SAN DIEGO — Migrants seeking to enter the United States will again have to stay in Mexico pending immigration hearings, as the Biden administration reluctantly announced plans Thursday to comply with a court order and agree to the terms set by Mexico to resume Trump-era politics.
Mexico’s foreign relations secretary said Mexico would allow returns, starting next week, in light of US concessions “for humanitarian reasons and for temporary stays”.
Relaunching the “Stay in Mexico” policy falls under a court order even as the Biden administration maneuvers to end it in a way that survives legal scrutiny. President Joe Biden scrapped the policy, but a lawsuit by Texas and Missouri forced him to reinstate it, subject to Mexico’s acceptance.
About 70,000 asylum seekers have been subject to the policy, which President Donald Trump introduced in January 2019 and which Biden suspended on his first day in office.
Illegal border crossings Suddenly falls after Mexico, facing the threat of higher tariffs from Trump, in 2019 agreed to the rapid expansion of the policy. Asylum seekers faced major violence while waiting in Mexico and faced a host of legal hurdles, such as accessing lawyers and case information.
The migrants are expected to be returned from Monday to a border town and soon after to three others, US officials said. These are crossings from San Diego and Texas to El Paso, Laredo and Brownsville. The sequence remains to be determined.
Homeland Security Secretary says policy has ‘endemic flaws’
The Department of Homeland Security said Thursday that he was acting to comply with a court order, but that Secretary Alejandro Mayorkas believes the policy “has endemic flaws, imposed unjustifiable human costs, diverted resources and personnel from other priority efforts and does not failed to address the root causes of irregular migration”.
The dual announcement follows intense talks between the United States and Mexico after Trump-appointed U.S. District Judge Matthew Kacsmaryk in Amarillo, Texas, ordered the policy reinstated, subject to participation. from Mexico.
The new iteration of the policy, presented to reporters by Biden administration officials who spoke on condition they were not named, includes major additions and changes demanded by Mexico.
All migrants subject to the policy will be vaccinated against COVID-19. Adults will receive the Johnson & Johnson vaccine, which requires only one injection. Children who are eligible under US guidelines will receive the Pfizer vaccine, with a second shot when they come to the US for their first hearings.
The United States will try to settle the cases within 180 days, a response to Mexico’s concerns that it will languish. The Department of Justice assigns 22 immigration judges to work exclusively on these cases.
U.S. authorities will ask migrants if they fear being sent back to Mexico instead of relying on them to raise concerns spontaneously. If migrants express fear, they will be checked and given 24 hours to find a lawyer or representative.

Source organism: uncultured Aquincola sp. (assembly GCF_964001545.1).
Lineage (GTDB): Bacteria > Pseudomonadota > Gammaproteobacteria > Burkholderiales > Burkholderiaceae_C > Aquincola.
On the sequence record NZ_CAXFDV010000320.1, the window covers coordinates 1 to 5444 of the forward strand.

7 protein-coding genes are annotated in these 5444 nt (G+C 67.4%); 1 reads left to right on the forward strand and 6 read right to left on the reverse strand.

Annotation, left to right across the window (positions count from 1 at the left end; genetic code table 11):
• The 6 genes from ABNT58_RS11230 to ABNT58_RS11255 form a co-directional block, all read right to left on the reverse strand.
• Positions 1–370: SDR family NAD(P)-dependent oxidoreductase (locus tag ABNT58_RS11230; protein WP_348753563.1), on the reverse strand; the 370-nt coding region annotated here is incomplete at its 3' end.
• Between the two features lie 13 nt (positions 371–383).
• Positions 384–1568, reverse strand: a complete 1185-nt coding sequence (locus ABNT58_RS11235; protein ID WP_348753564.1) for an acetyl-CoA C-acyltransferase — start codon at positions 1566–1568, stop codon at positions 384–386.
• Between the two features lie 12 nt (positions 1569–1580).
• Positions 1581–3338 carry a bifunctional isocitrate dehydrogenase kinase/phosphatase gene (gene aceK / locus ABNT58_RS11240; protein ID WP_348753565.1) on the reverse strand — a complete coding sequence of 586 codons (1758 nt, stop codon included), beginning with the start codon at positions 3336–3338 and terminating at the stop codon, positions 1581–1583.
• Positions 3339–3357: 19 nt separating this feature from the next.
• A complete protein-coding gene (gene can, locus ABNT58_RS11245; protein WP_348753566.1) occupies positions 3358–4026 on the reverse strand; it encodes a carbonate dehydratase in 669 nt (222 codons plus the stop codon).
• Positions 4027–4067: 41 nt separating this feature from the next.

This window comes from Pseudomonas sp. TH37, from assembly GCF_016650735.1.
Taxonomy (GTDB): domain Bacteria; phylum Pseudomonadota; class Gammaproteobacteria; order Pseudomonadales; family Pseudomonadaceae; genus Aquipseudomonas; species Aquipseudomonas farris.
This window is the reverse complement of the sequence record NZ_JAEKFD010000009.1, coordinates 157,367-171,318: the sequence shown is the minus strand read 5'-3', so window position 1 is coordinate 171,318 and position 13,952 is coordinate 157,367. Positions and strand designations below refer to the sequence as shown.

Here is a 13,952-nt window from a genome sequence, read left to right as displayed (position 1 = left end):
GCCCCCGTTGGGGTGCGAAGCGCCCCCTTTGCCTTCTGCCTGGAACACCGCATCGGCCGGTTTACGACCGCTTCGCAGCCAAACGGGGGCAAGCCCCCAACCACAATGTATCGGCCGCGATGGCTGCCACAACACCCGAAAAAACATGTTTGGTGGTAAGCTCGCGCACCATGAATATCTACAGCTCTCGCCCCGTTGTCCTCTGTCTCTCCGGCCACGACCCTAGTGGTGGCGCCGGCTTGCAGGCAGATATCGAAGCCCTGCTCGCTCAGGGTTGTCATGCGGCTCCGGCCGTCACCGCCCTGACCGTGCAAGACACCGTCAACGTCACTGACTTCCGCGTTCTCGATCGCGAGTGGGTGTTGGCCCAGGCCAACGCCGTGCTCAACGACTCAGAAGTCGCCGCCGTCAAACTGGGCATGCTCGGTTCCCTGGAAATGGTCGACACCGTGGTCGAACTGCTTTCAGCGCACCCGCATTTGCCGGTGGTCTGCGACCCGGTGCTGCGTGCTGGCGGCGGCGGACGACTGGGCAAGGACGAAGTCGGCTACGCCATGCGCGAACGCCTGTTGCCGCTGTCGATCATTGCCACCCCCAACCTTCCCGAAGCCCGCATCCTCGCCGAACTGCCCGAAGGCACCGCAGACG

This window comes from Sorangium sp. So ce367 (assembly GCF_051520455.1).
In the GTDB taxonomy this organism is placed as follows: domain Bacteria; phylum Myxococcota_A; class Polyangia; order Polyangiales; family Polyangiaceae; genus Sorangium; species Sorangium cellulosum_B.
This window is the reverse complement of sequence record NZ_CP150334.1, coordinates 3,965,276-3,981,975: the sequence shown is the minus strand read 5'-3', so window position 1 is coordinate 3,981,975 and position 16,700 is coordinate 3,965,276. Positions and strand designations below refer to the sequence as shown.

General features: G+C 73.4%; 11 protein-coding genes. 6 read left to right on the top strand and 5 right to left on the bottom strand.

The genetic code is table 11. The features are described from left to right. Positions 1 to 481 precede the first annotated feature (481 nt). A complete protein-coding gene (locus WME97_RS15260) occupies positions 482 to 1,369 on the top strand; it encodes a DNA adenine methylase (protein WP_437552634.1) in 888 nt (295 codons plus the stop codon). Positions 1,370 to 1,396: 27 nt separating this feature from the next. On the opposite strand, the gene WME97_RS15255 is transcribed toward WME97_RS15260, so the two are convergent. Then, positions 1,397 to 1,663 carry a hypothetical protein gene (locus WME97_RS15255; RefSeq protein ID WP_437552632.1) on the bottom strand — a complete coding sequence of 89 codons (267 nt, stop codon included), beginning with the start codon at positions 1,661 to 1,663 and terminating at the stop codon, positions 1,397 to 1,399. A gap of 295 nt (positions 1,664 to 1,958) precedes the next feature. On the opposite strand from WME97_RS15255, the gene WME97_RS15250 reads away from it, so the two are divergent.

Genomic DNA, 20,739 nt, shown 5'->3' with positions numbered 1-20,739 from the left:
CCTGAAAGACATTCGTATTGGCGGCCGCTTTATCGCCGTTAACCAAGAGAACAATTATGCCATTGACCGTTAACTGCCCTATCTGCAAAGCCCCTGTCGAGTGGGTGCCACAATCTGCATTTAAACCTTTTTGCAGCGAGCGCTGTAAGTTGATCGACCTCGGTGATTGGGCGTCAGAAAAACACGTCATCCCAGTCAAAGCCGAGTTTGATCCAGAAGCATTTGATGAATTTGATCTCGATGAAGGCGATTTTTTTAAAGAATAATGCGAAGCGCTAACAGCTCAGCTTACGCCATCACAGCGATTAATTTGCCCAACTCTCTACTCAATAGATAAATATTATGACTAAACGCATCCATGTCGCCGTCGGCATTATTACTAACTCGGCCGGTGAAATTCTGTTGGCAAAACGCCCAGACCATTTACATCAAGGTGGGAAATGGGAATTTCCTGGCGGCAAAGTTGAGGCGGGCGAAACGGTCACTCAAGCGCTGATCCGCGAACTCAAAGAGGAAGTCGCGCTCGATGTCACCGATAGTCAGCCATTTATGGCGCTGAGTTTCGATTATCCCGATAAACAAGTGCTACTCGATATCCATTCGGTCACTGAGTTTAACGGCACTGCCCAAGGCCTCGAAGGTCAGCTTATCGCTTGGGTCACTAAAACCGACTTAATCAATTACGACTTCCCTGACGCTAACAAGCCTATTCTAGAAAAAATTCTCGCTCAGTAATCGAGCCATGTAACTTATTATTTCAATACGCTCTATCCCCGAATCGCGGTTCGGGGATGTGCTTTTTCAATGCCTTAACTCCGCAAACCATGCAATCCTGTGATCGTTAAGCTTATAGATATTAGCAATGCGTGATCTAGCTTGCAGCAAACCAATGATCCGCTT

The United States works to keep migrants safe
The Biden administration is working to keep migrants safe on their way to and from court, including in Mexico. Migrants returning from Laredo and Brownsville, where Mexican border towns are particularly dangerous, will be moved to places further inland in Mexico.
Migrants from countries in the Western Hemisphere will be eligible. US officials did not specify how many will be processed daily. The administration has kept in place another Trump-era policy that allows it to deport Central Americans to Mexico on the grounds of preventing the spread of COVID-19.
Migrants will have the opportunity to meet lawyers before each hearing. The State Department is working with Mexico on locations for video and telephone access to lawyers in the United States
Mexico says unaccompanied children, pregnant women and others should be exempt
The changes reflect many of the conditions Mexico laid out in a press release last week. Mexico also said “vulnerable” people should be exempt, including unaccompanied children, pregnant women, people with physical or mental illnesses, the elderly, indigenous peoples and members of the LGBTQ community.
“The Mexican government reaffirms its commitment to the rights of migrants as well as safe, orderly and regulated migration,” Mexico’s foreign relations secretary said in a statement confirming that the country had accepted the amendments and additions of the law. Biden administration.
Mexico is also seeking funds from the United States for shelters and other organizations to dramatically increase support for migrants waiting in Mexico.
Many U.S.-based legal aid groups that have represented pending asylum seekers in Mexico say they will no longer take such cases, raising questions about how the U.S. can satisfy the Mexico’s insistence on better access to a lawyer. Administration officials say they believe there are enough other lawyers who will represent asylum seekers returned to Mexico.